On 'The Weight Of These Wings,' Miranda Lambert Improvises A Life : The Record With a new double album, the country star stands at the center of her own story. Insistently personal and empathetic, it's her most cohesive release yet.


Ann Powers

On 'The Weight Of These Wings,' Miranda Lambert Improvises A Life

Miranda Lambert's new album, The Weight of These Wings, comes out Friday. Becky Fluke/Courtesy of the artist hide caption

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Becky Fluke/Courtesy of the artist

Miranda Lambert's new album, The Weight of These Wings, comes out Friday.

Becky Fluke/Courtesy of the artist

"We don't expect long answers when we ask children what they want to be when they grow up," writes the anthropologist Mary Catherine Bateson in her landmark book about women improvising their realities, Composing a Life. Despite the infinite ways fate can turn, we look at the wide-eyed little ones in our midst and think: She will be a doctor. He will have two children. She will fall in love and stay in love with the right person, not like I did. We ask them to echo back our hopes as a way of quieting our fears.

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Adults harbor similar tenacious expectations for themselves. It takes steel to accept uncertainty, even though it's all we really have. "I don't have the nerve to use my heart," Miranda Lambert sings exactly halfway through The Weight of These Wings; this double album, a set of songs perfectly pitched for uncertain times, is her way of embracing the long answer as an artistic strategy and a personal mission. Divided into two segments that trace a woman's steps away from the security of a coupled, anchored life and eventual return to both herself and the risk of intimacy, TWOTW (out Nov. 18) is the most musically and conceptually cohesive release yet from country music's most respected younger female star. It bears a strong connection to other works by contemporary country women demanding equal time and space with men, like Rosanne Cash, the Dixie Chicks and the Joni Mitchell of Hejira. But as much as this is a woman's album, deeply informed by Lambert's awareness of the limits and demands placed upon women who stray from easy ways, it's also her answer to the classic work of the Texas songwriters who formed her, especially Willie Nelson, whose Red Headed Stranger informs TWOTW's sound and scope.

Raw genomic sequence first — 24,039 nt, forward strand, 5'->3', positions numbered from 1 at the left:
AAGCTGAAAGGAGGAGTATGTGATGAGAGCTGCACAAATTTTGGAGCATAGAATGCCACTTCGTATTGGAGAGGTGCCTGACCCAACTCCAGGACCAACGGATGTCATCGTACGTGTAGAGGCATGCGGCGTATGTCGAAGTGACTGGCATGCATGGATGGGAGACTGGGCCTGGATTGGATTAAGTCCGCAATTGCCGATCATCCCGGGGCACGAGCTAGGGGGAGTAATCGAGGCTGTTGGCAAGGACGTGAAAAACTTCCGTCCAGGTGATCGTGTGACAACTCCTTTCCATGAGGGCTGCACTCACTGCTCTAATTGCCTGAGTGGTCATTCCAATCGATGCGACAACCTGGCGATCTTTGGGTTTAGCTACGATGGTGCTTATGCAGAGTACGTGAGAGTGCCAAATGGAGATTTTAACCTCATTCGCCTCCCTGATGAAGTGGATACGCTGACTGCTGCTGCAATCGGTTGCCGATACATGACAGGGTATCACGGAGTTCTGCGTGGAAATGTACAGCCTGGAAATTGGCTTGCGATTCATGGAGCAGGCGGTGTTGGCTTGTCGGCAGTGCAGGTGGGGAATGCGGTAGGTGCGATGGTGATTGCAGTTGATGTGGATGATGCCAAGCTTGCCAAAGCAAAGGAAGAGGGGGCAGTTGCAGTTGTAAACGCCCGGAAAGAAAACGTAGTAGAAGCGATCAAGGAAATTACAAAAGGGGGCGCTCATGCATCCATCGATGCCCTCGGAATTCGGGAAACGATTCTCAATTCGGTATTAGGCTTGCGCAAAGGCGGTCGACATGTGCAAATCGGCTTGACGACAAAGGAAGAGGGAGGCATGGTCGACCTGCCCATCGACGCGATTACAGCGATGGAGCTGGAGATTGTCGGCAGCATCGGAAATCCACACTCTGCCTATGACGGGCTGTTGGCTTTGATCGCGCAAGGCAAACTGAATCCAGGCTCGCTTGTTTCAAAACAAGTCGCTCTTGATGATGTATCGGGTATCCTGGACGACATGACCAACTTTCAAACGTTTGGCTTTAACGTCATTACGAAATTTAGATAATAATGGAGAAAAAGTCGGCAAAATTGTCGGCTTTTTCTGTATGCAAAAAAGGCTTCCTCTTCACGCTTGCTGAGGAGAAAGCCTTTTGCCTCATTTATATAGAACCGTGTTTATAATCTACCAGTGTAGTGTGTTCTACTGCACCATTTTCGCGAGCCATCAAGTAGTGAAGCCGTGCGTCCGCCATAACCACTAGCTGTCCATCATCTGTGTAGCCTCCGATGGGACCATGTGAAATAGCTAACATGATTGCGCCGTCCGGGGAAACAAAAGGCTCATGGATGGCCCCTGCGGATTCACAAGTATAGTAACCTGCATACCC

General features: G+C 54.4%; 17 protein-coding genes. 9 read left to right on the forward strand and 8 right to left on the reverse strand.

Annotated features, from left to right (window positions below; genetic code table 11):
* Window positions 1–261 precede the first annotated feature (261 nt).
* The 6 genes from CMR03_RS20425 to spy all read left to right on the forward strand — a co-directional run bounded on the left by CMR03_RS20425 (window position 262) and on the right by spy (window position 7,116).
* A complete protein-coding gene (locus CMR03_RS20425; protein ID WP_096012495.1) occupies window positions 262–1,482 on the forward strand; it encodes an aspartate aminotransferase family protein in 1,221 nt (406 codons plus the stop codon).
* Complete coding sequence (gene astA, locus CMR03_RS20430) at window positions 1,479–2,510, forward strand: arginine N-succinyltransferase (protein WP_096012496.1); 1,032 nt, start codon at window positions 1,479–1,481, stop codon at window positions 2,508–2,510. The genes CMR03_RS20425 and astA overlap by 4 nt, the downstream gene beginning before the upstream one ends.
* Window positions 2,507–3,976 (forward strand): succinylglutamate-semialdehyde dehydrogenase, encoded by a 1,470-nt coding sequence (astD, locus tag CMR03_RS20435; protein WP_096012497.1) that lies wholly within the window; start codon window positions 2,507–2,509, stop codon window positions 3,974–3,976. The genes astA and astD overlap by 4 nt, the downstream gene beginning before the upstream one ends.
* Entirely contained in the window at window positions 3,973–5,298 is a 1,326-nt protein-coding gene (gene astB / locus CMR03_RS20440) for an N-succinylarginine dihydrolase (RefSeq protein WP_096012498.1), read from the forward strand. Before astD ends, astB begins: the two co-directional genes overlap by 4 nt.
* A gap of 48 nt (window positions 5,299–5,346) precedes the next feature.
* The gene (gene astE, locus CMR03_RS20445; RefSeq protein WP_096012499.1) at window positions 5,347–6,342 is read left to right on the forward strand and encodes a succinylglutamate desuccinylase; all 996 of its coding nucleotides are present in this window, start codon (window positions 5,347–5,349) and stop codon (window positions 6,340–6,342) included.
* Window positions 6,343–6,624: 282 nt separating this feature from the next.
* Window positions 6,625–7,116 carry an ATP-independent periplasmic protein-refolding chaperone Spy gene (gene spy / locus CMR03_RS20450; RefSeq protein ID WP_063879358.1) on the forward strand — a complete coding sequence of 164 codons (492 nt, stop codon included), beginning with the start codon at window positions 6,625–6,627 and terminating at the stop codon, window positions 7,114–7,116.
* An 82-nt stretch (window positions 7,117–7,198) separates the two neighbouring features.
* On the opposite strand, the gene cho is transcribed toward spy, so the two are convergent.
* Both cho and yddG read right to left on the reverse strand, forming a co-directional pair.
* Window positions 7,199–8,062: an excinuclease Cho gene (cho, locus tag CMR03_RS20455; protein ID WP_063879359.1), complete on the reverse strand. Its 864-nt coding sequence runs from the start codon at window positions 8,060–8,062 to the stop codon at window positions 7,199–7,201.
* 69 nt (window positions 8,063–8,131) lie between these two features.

Many are viewing this expansive collection of songs as a career-defining effort by Lambert, and it is — a mapping out of a third way between commercial country and more high-minded Americana music that is, in fact, already being taken by new dominant forces like Chris Stapleton and Kacey Musgraves and popular "outsiders" like Jason Isbell and Margo Price. Working in equal measure with the most pop-savvy East Nashville-associated "cool kids" and the cream of Music Row sophisticates, Lambert crafts a sound that is deeply adaptable: catchy and introspective, tradition-bound and cleanly contemporary. She's not turning away from the crowd that already loves her; she's giving them the credit to see the darkness in her jokes and the hope that lightens the tone of her tearjerkers. Everything on TWOTW is about gradations: the ways a mid-tempo ballad can slide toward rock uplift or stay in a blue zone; the way a line that sounds like it shuts a door (say, "The thought of loving you just makes me sick"), delivered with tenderness, actually signals a new kind of opening. Musically and in the lyrics she co-wrote throughout, Lambert is exploring the subtleties of the process of composing her own life. It's a star move only in the way it's an insistently personal and empathetic one.